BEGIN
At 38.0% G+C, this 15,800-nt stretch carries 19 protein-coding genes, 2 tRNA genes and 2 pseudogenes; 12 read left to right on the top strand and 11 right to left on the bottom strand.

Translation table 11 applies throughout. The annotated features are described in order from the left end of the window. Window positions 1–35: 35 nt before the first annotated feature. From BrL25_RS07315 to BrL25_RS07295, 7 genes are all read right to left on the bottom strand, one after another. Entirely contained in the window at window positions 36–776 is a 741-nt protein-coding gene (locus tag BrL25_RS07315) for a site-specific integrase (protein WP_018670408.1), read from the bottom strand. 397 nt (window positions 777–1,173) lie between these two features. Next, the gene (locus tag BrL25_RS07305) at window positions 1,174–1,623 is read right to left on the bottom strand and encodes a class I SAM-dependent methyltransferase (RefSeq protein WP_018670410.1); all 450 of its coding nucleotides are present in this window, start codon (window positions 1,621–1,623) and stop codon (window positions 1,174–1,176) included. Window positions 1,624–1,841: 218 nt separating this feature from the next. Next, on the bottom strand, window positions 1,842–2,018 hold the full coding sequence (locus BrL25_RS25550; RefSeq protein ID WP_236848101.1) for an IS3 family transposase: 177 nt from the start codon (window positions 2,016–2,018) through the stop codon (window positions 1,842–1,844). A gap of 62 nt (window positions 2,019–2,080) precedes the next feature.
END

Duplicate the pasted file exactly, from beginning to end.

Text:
At 38.0% G+C, this 15,800-nt stretch carries 19 protein-coding genes, 2 tRNA genes and 2 pseudogenes; 12 read left to right on the top strand and 11 right to left on the bottom strand.

Translation table 11 applies throughout. The annotated features are described in order from the left end of the window. Window positions 1–35: 35 nt before the first annotated feature. From BrL25_RS07315 to BrL25_RS07295, 7 genes are all read right to left on the bottom strand, one after another. Entirely contained in the window at window positions 36–776 is a 741-nt protein-coding gene (locus tag BrL25_RS07315) for a site-specific integrase (protein WP_018670408.1), read from the bottom strand. 397 nt (window positions 777–1,173) lie between these two features. Next, the gene (locus tag BrL25_RS07305) at window positions 1,174–1,623 is read right to left on the bottom strand and encodes a class I SAM-dependent methyltransferase (RefSeq protein WP_018670410.1); all 450 of its coding nucleotides are present in this window, start codon (window positions 1,621–1,623) and stop codon (window positions 1,174–1,176) included. Window positions 1,624–1,841: 218 nt separating this feature from the next. Next, on the bottom strand, window positions 1,842–2,018 hold the full coding sequence (locus BrL25_RS25550; RefSeq protein ID WP_236848101.1) for an IS3 family transposase: 177 nt from the start codon (window positions 2,016–2,018) through the stop codon (window positions 1,842–1,844). A gap of 62 nt (window positions 2,019–2,080) precedes the next feature.